The Case of the Grieving Waiter: "Miss Manners" Gets It Wrong
Judith Martin, a.k.a. “Miss Manners,” uses her long-running newspaper column to advance the cause of ethical conduct through civility, gentility and, of course, manners. This she does with wit, skill, common sense, and well-honed ethical instincts. Every now and then, however, she allows manners to get an upper hand on ethics, as in her recent advice to a restaurant patron who encountered a grieving waiter.
While handing out the menus, the waiter wished the patron and his party good health, adding that the wish was inspired by the recent death of his father from cancer.
“We expressed our regret at his loss and turned to our menus. Should we have done more?” the diners asked Miss M. Martin opined that their response was a correct one, and that they should not have reported the exchange to the waiter’s superiors or pointed out to him that his comment was inappropriate, not to mention unappetizing (and awkward: the man’s dining partner is a cancer patient!) It was sufficient, said “Miss Manners,” that he “let [the waiter] know that you were not going to be his confidante.” “Perhaps,” she added, “that will be enough to remind him not to serve his sorrows with the meals.”
And then again, perhaps not. Perhaps the waiter had been doing this all night, or all week. In deciding what was the right thing to do, Miss Manners made the mistake of looking at the situation as a closed system consisting of the waiter and two diners. But the welfare of the waiter’s employers, the restaurant itself, its other employees and future diners were also involved in the matter, and when their interests are considered, it is obvious that the diners’ response to the waiter’s comment was not only inadequate, but unfair to all concerned perhaps even to the offending waiter himself.
Though thoroughly understandable, the response of the diners was in fact unethical. It represented a choice of convenience and avoidance of confrontation over taking affirmative action to prevent harm to others. Once again, a misplaced application of the Golden Rule provided a handy rationalization for their abdication of duty: “this is how we would want to be treated if we were the Grieving Waiter.”
To begin with, the diners had no duty to the waiter other than to treat him with respect, but he had a duty to them, and he breached it. His job is to make their dining experience a pleasant one, and bringing tales of death and dread disease to the table directly violates that, as would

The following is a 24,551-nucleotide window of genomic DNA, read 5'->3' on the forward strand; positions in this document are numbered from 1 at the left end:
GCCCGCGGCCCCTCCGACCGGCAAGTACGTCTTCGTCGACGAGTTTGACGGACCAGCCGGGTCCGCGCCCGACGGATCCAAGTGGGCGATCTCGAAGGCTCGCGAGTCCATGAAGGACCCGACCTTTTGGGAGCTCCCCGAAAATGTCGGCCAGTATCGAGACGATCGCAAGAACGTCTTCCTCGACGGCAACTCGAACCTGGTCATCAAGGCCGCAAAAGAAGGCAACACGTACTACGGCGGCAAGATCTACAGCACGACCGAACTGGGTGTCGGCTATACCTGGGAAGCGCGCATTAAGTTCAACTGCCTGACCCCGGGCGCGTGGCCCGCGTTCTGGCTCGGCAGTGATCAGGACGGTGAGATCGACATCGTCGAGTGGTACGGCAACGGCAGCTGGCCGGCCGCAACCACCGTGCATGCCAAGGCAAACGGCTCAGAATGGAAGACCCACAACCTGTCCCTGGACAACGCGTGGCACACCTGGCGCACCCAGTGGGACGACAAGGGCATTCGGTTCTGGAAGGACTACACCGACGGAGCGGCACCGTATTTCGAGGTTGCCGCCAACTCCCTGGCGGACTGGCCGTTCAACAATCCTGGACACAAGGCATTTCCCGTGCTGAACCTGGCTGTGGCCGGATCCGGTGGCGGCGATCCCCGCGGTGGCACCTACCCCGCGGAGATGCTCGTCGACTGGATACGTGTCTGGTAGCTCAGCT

and any number of other equally inappropriate things. Such conduct, unchecked, is likely to be repeated; the diners cannot know whether this is the first or even the most egregious instance of it. The diners before them might have been given even more vivid appetite-suppressing information, as in, “I wish you good health because a galloping skin cancer ate my fathers face while he screamed in horrible agony!” A patron who has encountered employee conduct that annoys the customer and reasonably could annoy others while injuring the business itself has a duty to speak up and complain to the management after pointing out the conduct to the employee. Yes: there is a kind and ethical way to do this: the diner can tell the employer that he hopes that the waiter can be simply warned, that he obviously meant no harm. But there is much the diner cannot know. Perhaps the waiter has been reprimanded for this before. Perhaps he habitually shares his misfortunes with customers. Perhaps this is a ploy he has perfected to get sympathy tips, or to excuse poor service; perhaps his father is even alive, full-faced and well.
If every customer who gets the cancer story from this waiter behaves as Miss Manners recommends, the restaurant’s patrons can be subjected to ongoing mistreatment without the establishment ever having an opportunity to address it. What might result? Many diners, rather than only two, may have their evenings ruined. They may tell their friends, costing the restaurant future business and income. The accumulated bad word of mouth might even contribute to the restaurant’s demise, putting employees out of work who didn’t put cancer on the menu.
Manners can be an excuse for cowardice and the unwillingness to take necessary action when it is unpleasant or stressful. And Miss Manners take note: if this was the first time the waiter decided to share his family health history, alerting management immediately might prevent him from taking his clinical revelations to the next level. An early warning might actually save his job.
The diners’ genteel conduct benefited no one but themselves, while risking the welfare of everyone else involved. That wasn’t “enough,” to answer the original query, and it wasn’t ethical.
Manners aren’t everything.